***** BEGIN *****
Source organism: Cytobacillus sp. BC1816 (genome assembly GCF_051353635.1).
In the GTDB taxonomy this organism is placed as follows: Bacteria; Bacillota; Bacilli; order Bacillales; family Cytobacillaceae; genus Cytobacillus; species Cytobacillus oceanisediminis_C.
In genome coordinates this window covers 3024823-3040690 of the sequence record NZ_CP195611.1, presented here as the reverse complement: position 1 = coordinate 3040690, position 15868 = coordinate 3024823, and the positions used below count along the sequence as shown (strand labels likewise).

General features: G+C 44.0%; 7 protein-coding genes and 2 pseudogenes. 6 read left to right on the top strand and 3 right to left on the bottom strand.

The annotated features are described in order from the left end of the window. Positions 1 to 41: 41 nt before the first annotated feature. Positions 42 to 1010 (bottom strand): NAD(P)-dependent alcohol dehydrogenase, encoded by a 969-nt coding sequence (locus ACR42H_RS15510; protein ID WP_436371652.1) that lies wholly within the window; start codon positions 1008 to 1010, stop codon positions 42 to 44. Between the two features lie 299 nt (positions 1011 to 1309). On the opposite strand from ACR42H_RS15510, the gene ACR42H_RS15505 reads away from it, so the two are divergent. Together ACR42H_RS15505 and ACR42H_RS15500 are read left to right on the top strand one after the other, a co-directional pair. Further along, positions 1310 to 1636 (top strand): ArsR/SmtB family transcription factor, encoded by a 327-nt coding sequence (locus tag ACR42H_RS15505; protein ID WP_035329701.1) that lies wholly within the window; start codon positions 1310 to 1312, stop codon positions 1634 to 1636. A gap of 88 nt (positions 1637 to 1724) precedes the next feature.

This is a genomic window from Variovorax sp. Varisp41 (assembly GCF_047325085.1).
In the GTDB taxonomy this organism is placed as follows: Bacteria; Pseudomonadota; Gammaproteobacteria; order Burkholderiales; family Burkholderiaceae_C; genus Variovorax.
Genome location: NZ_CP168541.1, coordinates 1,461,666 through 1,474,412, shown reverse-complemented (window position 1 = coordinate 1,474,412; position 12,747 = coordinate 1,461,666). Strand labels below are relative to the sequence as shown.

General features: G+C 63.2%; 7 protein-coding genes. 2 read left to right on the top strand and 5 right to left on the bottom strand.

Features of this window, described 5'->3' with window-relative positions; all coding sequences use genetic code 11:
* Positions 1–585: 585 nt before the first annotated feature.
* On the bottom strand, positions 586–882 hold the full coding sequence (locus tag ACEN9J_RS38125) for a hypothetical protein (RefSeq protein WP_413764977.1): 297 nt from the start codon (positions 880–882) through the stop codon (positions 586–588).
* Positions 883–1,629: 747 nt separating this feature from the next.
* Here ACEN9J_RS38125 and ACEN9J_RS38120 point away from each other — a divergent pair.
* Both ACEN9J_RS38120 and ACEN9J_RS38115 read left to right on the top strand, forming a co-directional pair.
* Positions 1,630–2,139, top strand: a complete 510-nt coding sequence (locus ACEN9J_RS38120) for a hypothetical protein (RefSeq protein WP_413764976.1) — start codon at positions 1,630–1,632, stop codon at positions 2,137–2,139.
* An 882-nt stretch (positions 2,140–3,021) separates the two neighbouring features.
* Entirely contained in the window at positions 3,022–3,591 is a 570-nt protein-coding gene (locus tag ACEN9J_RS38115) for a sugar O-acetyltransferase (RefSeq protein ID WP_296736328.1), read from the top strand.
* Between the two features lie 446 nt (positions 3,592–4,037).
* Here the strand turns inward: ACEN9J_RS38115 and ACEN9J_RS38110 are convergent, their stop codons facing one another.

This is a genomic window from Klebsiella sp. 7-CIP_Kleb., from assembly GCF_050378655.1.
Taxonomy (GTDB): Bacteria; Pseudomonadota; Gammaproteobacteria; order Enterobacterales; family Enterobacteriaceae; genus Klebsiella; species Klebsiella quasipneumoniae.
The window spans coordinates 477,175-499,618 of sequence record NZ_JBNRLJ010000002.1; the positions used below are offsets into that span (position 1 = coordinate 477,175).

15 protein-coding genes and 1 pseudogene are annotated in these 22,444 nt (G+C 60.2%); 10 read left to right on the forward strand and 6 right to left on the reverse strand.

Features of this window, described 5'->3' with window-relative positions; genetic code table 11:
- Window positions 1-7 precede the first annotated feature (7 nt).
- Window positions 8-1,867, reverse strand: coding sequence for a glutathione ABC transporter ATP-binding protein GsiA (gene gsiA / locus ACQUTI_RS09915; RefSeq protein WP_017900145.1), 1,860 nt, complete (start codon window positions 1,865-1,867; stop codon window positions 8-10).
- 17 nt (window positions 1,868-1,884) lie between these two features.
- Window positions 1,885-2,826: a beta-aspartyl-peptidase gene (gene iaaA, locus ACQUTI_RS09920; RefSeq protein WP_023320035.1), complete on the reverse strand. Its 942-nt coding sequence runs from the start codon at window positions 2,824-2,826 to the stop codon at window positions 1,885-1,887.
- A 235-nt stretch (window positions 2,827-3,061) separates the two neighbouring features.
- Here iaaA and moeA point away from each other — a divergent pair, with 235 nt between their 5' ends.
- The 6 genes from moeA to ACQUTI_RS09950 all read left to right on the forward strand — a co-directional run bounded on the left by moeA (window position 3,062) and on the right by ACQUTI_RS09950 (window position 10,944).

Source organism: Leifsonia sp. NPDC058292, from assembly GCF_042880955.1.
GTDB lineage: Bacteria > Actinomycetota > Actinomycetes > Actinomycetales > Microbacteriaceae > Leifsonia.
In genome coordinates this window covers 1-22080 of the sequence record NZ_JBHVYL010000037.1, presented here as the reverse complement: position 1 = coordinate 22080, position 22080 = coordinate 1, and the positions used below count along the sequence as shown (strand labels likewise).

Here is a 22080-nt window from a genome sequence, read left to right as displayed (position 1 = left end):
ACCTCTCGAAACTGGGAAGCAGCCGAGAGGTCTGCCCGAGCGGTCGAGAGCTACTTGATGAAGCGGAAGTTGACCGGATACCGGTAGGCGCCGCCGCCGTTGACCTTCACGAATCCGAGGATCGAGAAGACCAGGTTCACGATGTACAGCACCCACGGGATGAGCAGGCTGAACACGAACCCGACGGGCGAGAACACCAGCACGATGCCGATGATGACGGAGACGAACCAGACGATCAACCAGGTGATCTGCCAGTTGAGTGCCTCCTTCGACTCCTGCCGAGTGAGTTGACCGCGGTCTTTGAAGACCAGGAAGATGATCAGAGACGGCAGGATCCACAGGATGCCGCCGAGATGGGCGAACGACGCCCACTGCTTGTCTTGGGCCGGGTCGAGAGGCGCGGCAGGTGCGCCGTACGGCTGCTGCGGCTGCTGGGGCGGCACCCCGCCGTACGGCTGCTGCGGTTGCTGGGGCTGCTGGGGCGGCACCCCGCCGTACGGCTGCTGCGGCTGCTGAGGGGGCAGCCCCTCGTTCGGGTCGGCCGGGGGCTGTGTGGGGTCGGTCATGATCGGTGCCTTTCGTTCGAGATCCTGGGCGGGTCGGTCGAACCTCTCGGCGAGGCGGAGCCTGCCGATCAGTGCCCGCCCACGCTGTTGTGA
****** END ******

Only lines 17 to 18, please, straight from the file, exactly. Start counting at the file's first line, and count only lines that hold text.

* An 882-nt stretch (positions 2,140–3,021) separates the two neighbouring features.
* Entirely contained in the window at positions 3,022–3,591 is a 570-nt protein-coding gene (locus tag ACEN9J_RS38115) for a sugar O-acetyltransferase (RefSeq protein ID WP_296736328.1), read from the top strand.